A pension is often the largest or second largest capital asset in a marriage or Civil Partnership. As such, it is important that pensions are considered in the financial settlement if a couple decides to divorce or dissolve their civil partnership.
Pensions can be complex and confusing at the best of times, but the details need to be addressed carefully by a divorce lawyer aided by an experienced independent financial adviser (IFA) if you and your lawyer think that is necessary.
Frequently, one person has a substantial pension and the other might have none or a very limited pension provision because, for example, they have given up their job to look after the children. You and your lawyer need to consider if that pension should be shared or if you should receive more of another asset, such as the home instead.
It is normally the wife who has the lowest (if any) pension provision, as the couple assume she will benefit from the husband’s pension when he retires. There is no automatic entitlement to a spouse's pension but the court will look at all the facts and figures in each case.
Pension sharing on divorce
Divorce courts can and often do order a pension to be shared when considering financial arrangements during a divorce. Other options however include offsetting which is where the pension fund value is “offset” against other matrimonial assets, such as the house. To offset a pension or part of a pension against another capital asset has to be done carefully because of the different nature of capital assets and pensions. Pension are not liquid assets, they can only be turned into cash at retirement.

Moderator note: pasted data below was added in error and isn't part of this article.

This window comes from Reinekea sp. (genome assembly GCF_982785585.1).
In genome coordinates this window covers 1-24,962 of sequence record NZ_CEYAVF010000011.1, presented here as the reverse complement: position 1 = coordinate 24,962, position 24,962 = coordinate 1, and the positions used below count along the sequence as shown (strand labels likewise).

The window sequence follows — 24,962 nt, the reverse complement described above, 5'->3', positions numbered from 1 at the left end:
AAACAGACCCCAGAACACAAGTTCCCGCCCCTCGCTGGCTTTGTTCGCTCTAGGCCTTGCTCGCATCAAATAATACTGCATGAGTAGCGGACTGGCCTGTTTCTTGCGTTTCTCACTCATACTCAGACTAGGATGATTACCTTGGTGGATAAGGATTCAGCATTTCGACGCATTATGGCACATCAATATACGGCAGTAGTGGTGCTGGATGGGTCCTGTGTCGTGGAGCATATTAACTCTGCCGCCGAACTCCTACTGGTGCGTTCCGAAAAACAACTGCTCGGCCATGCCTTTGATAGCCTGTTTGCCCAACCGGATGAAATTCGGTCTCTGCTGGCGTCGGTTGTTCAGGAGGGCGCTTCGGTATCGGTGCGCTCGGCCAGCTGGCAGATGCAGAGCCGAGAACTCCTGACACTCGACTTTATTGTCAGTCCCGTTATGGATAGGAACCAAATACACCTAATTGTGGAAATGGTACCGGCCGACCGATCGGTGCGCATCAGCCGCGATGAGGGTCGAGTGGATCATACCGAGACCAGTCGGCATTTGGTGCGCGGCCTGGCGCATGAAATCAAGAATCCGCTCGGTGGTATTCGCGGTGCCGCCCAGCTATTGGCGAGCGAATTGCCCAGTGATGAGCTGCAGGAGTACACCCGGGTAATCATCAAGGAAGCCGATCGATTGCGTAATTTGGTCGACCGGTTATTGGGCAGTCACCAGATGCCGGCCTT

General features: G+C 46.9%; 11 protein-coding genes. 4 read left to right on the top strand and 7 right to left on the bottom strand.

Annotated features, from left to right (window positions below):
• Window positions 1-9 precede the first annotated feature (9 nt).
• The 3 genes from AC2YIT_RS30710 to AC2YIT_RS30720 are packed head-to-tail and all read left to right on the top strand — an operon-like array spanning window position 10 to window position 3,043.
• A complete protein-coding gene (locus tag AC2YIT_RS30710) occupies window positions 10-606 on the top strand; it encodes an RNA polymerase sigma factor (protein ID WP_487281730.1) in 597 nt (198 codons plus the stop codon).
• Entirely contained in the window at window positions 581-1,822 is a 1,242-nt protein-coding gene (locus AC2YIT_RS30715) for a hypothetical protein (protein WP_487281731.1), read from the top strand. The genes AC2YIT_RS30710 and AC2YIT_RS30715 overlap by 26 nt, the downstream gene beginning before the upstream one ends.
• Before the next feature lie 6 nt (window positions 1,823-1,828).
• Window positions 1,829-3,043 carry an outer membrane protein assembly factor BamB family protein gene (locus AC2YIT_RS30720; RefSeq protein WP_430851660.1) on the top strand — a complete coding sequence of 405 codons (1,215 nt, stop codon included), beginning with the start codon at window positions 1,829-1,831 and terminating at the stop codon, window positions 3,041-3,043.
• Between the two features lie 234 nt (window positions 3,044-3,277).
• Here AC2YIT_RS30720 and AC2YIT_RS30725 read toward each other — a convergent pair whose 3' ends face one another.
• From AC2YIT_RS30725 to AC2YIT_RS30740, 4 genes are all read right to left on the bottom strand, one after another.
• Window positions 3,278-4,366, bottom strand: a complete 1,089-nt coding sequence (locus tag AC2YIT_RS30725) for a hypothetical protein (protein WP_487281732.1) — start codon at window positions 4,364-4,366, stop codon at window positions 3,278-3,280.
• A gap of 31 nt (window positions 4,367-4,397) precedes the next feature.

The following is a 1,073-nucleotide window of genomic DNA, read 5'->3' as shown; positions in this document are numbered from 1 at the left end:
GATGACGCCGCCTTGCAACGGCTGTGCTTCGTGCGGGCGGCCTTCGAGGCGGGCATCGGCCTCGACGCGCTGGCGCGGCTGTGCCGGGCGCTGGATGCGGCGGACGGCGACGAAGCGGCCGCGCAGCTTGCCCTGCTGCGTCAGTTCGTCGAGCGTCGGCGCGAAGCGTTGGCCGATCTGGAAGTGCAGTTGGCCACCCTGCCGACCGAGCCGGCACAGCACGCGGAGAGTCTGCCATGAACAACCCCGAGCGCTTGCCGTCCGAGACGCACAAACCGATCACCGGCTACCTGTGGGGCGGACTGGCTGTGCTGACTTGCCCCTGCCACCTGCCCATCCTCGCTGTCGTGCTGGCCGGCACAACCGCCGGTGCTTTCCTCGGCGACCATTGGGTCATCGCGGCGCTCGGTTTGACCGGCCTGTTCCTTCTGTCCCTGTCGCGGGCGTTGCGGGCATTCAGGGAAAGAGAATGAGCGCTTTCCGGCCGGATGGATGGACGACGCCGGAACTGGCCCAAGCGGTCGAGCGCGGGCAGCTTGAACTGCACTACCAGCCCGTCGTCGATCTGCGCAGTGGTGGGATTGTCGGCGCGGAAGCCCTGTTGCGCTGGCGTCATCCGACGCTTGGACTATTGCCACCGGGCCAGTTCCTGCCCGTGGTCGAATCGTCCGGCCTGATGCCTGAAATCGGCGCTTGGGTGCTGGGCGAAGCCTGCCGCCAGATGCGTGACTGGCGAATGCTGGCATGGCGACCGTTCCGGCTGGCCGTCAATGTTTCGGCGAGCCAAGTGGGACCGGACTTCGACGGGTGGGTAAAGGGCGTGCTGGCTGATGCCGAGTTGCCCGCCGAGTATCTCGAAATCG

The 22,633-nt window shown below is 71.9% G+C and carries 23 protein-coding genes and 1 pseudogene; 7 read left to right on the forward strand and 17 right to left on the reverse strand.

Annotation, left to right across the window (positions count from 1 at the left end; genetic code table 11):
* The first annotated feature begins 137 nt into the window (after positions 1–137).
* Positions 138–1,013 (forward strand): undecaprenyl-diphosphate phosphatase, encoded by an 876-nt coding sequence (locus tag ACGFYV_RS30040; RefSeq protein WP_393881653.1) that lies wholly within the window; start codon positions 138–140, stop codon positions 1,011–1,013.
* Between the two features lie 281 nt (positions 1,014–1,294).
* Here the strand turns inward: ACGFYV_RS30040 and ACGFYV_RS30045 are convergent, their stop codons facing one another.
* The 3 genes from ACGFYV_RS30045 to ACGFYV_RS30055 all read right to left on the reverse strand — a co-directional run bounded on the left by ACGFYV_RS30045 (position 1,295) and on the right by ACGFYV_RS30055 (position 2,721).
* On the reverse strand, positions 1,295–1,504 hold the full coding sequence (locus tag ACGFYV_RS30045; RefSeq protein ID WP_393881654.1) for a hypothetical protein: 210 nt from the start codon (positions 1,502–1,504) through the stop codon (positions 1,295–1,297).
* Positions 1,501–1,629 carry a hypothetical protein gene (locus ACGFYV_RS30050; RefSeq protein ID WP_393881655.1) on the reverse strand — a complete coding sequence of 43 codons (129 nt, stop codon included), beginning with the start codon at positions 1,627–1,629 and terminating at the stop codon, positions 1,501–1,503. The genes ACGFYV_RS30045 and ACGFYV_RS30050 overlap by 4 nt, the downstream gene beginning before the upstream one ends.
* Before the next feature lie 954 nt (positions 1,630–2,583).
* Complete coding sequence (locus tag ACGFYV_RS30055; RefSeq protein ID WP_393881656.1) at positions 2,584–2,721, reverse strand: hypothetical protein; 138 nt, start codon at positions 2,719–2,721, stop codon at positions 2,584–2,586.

It is important to note that when a pension is divided or shared this does not mean that you will receive a cash lump-sum although in certain circumstances where the recipient is over retirement age that can be the case. A pension or part of a pension that is ordered from one party to another still remains a pension and has to be invested in a pension plan. Woolley & Co, solicitors can help you find specialist advice when necessary.
Offsetting or sharing of a pension is the more common remedy used by the courts but a third option is earmarking. With earmarking the court awards a percentage (and it can be 100%) of the income from a pension to the other party or former spouse. There are disadvantages to this solution, such as the income ceasing on the death of the pension holder and also the pension entitlement ceasing if the recipient of the earmarking order remarries.
The process of considering pensions in a financial settlement should be as follows:
- Find out what pension provision there is, both private, company and state and secure a valuation and forecast.
- Decide with your lawyer if the amount of the pension and the facts of your case make further investigation justifiable (ie, cost versus benefit). There are at least a hundred different ways to value a pension. Further investigation can mean a drastic increase or reduction in the pension asset, frequently seen with Final Salary Pensions and with Government and Civil Service pensions such as those that teachers and members of the Armed Forces have.
- If you wish to push ahead, investigate fully, ideally helped by a specialist IFA or Pension Actuary (your lawyer will be able to recommend someone).
- Decide how to adjust the settlement in the light of this knowledge.
Help with pensions on divorce
Pensions are a very complex area and a divorce lawyer should be employed to look into what you might be entitled to or liable for. Contact Woolley & Co for specialist advice.